LONDON -- Sign the thing, Dan Doctoroff and Jay Kriegel kept saying, the leaders of the New York 2012 bid about out of time and out of patience. It was extraordinarily late in the game, already July in 2005, the International Olympic Committee poised to decide after a campaign that had carried on for nearly two years who was going to get the 2012 Summer Games, and still this one document had yet to be executed. Too, it was late at night in Singapore, then morning, the vote now just hours away. Peter Ueberroth, the chairman of the United States Olympic Committee, simply did not want to sign the joint marketing and promotional agreement, as the document was called. It simply was not good for the USOC, he believed.
What to do?
If Ueberroth didn't sign, New York might as well withdraw from the contest. But if he did, it would be with the greatest reluctance. Moreover, everyone already knew that the Americans didn't really like the deal, or want it, and so even if he signed New York's chances were already dimmed.
Ultimately, Ueberroth agreed to a basic set of terms. Even so, New York got all of 19 votes, bounced early in the voting, won by London.
Now, as history would have it, that very same sort of document is at the heart of a disagreement between the London 2012 organizing committee and the British Olympic Assn., a dispute that underscores both the present and the future of the way cities and countries bid for the Olympic Games.
On one level, the issue is simple enough: does a one-size-fits-all marketing agreement work?
The battle has erupted here amid an annual Olympic-themed convention called SportAccord at which the International Olympic Committee's policy-making executive board also convenes. This year's convention is being staged in London; it got underway here Tuesday.
An "embarrassment," the British Olympics minister, Hugh Robertson, acknowledged Tuesday.
Four of the first five questions IOC president Jacques Rogge was asked at a news conference Tuesday related to the dispute. He dodged them all, saying the issue is for lawyers to decide.
Which is true enough.
But the reality as well is that the matter presents a far more fundamental issue -- has it become all but mandatory that a national Olympic committee be fully funded by its federal government?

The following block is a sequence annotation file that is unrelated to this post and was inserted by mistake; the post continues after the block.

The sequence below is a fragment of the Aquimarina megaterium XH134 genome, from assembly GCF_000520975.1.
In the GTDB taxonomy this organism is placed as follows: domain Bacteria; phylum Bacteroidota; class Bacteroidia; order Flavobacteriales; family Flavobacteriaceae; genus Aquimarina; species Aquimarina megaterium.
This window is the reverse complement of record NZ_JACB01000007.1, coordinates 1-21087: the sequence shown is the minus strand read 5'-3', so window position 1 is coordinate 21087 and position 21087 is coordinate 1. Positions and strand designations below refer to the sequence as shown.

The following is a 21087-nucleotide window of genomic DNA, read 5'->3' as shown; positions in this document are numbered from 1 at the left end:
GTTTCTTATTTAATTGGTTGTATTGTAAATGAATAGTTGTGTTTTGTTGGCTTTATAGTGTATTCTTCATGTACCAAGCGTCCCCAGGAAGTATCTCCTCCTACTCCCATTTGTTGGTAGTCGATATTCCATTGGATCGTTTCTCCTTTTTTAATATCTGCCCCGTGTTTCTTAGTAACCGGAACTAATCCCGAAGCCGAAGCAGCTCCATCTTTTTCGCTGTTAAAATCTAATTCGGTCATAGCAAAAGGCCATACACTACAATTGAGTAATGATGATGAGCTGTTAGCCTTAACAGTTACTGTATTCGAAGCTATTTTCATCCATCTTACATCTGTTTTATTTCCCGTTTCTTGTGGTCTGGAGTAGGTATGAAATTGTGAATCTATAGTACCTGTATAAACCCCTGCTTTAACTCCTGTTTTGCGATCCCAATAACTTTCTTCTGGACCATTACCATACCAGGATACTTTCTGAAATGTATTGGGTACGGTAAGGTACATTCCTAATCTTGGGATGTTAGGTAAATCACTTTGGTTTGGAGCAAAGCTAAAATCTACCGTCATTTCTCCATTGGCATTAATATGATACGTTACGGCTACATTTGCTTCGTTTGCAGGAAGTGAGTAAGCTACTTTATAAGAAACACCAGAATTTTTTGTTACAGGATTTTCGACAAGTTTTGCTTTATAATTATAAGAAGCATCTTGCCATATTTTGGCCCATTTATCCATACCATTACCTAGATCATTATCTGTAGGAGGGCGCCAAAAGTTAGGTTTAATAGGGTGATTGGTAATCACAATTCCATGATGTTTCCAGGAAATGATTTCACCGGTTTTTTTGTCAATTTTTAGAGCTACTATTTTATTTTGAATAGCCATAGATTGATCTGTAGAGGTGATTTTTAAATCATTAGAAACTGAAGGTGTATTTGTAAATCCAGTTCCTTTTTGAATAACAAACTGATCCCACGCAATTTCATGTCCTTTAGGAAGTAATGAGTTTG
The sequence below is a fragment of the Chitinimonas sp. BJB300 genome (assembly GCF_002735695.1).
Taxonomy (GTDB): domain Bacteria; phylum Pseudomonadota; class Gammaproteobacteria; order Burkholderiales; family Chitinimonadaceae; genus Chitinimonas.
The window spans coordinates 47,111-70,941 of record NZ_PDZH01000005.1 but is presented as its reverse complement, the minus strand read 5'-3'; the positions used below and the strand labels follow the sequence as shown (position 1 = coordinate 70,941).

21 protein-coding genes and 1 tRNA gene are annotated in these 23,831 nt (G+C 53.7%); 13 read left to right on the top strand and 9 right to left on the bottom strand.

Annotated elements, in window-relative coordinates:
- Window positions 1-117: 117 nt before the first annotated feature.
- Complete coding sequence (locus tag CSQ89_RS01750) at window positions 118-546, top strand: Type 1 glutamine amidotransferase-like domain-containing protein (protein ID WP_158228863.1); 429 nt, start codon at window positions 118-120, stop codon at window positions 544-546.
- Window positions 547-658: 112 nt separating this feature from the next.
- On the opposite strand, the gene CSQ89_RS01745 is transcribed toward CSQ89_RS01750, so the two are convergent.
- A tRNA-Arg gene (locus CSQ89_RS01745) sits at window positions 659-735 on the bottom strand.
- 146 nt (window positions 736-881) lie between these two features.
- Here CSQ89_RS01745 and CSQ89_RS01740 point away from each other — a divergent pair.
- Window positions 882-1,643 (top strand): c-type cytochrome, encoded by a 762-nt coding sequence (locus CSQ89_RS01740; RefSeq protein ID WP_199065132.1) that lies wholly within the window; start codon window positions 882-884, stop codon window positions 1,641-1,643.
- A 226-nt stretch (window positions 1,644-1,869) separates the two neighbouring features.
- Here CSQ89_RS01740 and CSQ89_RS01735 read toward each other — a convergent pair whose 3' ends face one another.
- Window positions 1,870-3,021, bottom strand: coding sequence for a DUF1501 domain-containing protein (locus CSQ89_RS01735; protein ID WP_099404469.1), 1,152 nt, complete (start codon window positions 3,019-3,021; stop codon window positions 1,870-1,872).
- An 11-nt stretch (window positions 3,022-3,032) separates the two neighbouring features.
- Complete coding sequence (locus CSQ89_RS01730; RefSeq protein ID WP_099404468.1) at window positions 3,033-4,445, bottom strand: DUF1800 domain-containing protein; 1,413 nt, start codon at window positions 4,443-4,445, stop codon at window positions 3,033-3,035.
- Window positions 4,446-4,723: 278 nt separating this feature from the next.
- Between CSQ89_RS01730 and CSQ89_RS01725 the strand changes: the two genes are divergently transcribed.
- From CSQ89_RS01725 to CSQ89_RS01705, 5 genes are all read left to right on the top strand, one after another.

The emerging trend certainly seems to suggest so. See, for example, Russia in 2014, Brazil in 2016. And, for good measure, China in 2008.
Meanwhile, the losing efforts of New York for 2012 and Chicago for 2016 offer instructive evidence to the contrary.
As does the London battle of 2012 and the ongoing case of the British Olympic Assn., complicated by personality politics involving the polarizing figure of Colin Moynihan, its chairman.
In its particulars, the dispute revolves around how one defines the word "surplus." The BOA wants more of any such surplus the 2012 Games generate. Under that joint marketing agreement, signed in 2005, it's entitled to a 20 percent cut. The BOA maintains that cut should be calculated before the costs of the Paralympics are figured in.
Get real, London 2012 says. For accounting purposes, it counters, the agreement is straightforward -- both the Olympics and Paralympics should be treated as one event. The IOC agrees with London 2012.
The BOA can hardly be faulted for seeking money. That's its job -- to get money to boost the performance of the British team.
You have to wonder, though, about the efficacy of a tactic that involves trying to obtain more money by, in effect, being widely portrayed as being against disabled people. Which the BOA has strenuously argued that it's not -- indeed, it shares office space with the British Paralympic Assn.